By CAITLIN McARTHUR
Capital News Service
LANSING – Michigan is having a hard time figuring out how to assess its grade-school students.
Beginning in March, third through eighth and 11th graders will take the Michigan Student Test of Educational Progress, or M-STEP — the third version of the statewide assessment in as many years. And the Michigan Department of Education says this test is just a stopgap, to be replaced next year.
The testing confusion is part of the controversy surrounding the Common Core State Standards, a voluntary set of national standards developed cooperatively by state governments and implemented in 46 states, including Michigan, which adopted them in 2010.
Many experts say the Common Core places a welcome value on critical thinking skills. But the standards have drawn criticism both from people who fear big-government control over education and from educators and parents pushing back against what they view as an over-reliance on high-stakes standardized tests.
The M-STEP is the Michigan education department’s attempt to align its grade-school test with Common Core standards while meeting ambiguous legislative requirements that resulted last year in abandoning a different assessment, called “Smarter Balanced,” that was developed specifically to address the Common Core.
But the M-STEP was adapted from the long-used MEAP test, versions of which were used in the previous two years, and doesn’t do what it needs to, critics argue.
“You’ve got the legislature who, in all their wisdom, took the MEAP test and said, ‘OK we’re going to re-work it, how hard can this be?’ ” said Steve Cook, president of the Michigan Education Association.
But the test, Cook said, “has been thrown into a blender on high and doesn’t look anything like it’s aligned with the Common Core. It doesn’t make any sense.”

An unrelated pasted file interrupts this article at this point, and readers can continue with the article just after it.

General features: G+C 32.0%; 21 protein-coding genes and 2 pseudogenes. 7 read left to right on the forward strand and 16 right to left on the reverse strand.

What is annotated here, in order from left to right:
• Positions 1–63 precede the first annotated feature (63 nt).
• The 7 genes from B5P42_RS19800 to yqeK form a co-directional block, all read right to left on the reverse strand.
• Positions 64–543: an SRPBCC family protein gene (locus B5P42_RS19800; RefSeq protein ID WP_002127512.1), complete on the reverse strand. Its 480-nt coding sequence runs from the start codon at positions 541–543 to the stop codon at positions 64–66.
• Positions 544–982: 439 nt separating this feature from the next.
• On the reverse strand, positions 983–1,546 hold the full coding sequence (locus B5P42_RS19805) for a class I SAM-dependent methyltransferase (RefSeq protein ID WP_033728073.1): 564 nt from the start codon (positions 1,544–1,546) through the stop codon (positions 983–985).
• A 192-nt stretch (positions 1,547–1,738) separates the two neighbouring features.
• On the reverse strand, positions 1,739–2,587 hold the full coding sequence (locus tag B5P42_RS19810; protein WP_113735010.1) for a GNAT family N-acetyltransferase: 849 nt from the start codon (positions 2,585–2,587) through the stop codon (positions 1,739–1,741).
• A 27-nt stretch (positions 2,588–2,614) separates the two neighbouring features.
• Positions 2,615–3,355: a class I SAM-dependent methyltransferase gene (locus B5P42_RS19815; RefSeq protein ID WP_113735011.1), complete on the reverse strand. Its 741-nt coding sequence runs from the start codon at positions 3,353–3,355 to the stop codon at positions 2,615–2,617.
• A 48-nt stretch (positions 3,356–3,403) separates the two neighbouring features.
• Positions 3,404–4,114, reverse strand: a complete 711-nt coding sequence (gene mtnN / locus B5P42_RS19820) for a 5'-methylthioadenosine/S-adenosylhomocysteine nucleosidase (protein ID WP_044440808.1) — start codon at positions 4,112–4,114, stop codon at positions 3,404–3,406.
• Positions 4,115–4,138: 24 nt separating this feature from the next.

Sen. Phil Pavlov, R-St. Clair Township, who is chair of the Senate Education Committee and supported dropping the Smarter Balanced Assessment last year, declined to comment on the introduction of the M-STEP this year.
Legislative and some parental concerns about the Common Core stem from confusion about what the standards represent, said Bill DiSessa, a public communications officer for the Michigan Department of Education.
States have not been forced to adopt the standards, he said, and local districts have flexibility in how to reach them.
“Michigan is a local control state for education, and the districts make the curriculum decisions,” DiSessa said. “What we have here with the common core, with the M-STEP, is a set of standards.”
The rush to come up with an alternative test after the legislature scrapped the Smarter Balanced assessment last year has stressed out some school administrators and parents — some of whom are opting their children out of the M-STEP test.
In an example of anxiety about the test, third-grade parents at a Detroit elementary school received a letter from administrators warning their child would be suspended if the parents did not attend a second informational meeting about the M-STEP. Administrators have since assured parents that they would set meeting times that work for everyone.
“Can you say crazy?” said Karen Braun, who writes the content for the education watchdog site Stop Common Core Michigan. “That’s just ludicrous, that the child would be suspended if the parent doesn’t show up.”
Braun and state officials said there is confusion about parents’ rights in opting their children out of the test.
“Parents have been intimidated and told that opting out of the test is not a viable option – which it absolutely is,” Braun said.
DiSessa agreed that parents can opt their children out, but suggested that doing so could hurt their school.
“If districts don’t participate in assessments this year there will be accountability consequences,” DiSessa said, adding that Michigan is still negotiating with the U.S Department of Education as to what those consequences would be.
Critics of the M-STEP wonder what informational value it will provide.
“This test, it’s a one-year, one-time thing,” Braun said. “I just don’t know what we’re going to get from it.”
Cook agreed, saying the one-time test would not be useful in comparing Michigan students’ performance with other states.
“There was testimony in front of the House Education Committee and that testimony was: Stop. Let’s look at what we’re doing, why we’re doing it and what we hope to gain by the addition of yet another test,” Cook said.
In 2016, Cook said, Michigan can look forward to yet another test, but nobody knows yet what that one will look like.
By CAITLIN McARTHUR